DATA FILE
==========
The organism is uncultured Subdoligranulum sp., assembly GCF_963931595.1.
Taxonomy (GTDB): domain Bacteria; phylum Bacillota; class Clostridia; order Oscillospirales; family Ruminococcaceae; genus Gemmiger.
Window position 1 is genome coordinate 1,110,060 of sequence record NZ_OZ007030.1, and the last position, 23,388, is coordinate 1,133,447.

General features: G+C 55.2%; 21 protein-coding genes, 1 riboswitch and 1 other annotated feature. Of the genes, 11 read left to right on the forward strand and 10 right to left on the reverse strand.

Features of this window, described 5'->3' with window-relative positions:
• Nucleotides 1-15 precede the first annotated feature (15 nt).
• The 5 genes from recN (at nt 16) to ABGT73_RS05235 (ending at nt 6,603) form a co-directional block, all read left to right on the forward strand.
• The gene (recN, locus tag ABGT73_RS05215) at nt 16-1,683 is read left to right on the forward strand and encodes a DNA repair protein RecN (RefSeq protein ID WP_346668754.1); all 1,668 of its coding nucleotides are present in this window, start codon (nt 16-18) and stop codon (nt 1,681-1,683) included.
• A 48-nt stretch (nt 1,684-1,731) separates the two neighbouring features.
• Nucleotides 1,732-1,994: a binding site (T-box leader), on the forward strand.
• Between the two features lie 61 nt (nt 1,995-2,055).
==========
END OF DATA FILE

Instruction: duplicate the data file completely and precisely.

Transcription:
The organism is uncultured Subdoligranulum sp., assembly GCF_963931595.1.
Taxonomy (GTDB): domain Bacteria; phylum Bacillota; class Clostridia; order Oscillospirales; family Ruminococcaceae; genus Gemmiger.
Window position 1 is genome coordinate 1,110,060 of sequence record NZ_OZ007030.1, and the last position, 23,388, is coordinate 1,133,447.

General features: G+C 55.2%; 21 protein-coding genes, 1 riboswitch and 1 other annotated feature. Of the genes, 11 read left to right on the forward strand and 10 right to left on the reverse strand.

Features of this window, described 5'->3' with window-relative positions:
• Nucleotides 1-15 precede the first annotated feature (15 nt).
• The 5 genes from recN (at nt 16) to ABGT73_RS05235 (ending at nt 6,603) form a co-directional block, all read left to right on the forward strand.
• The gene (recN, locus tag ABGT73_RS05215) at nt 16-1,683 is read left to right on the forward strand and encodes a DNA repair protein RecN (RefSeq protein ID WP_346668754.1); all 1,668 of its coding nucleotides are present in this window, start codon (nt 16-18) and stop codon (nt 1,681-1,683) included.
• A 48-nt stretch (nt 1,684-1,731) separates the two neighbouring features.
• Nucleotides 1,732-1,994: a binding site (T-box leader), on the forward strand.
• Between the two features lie 61 nt (nt 1,995-2,055).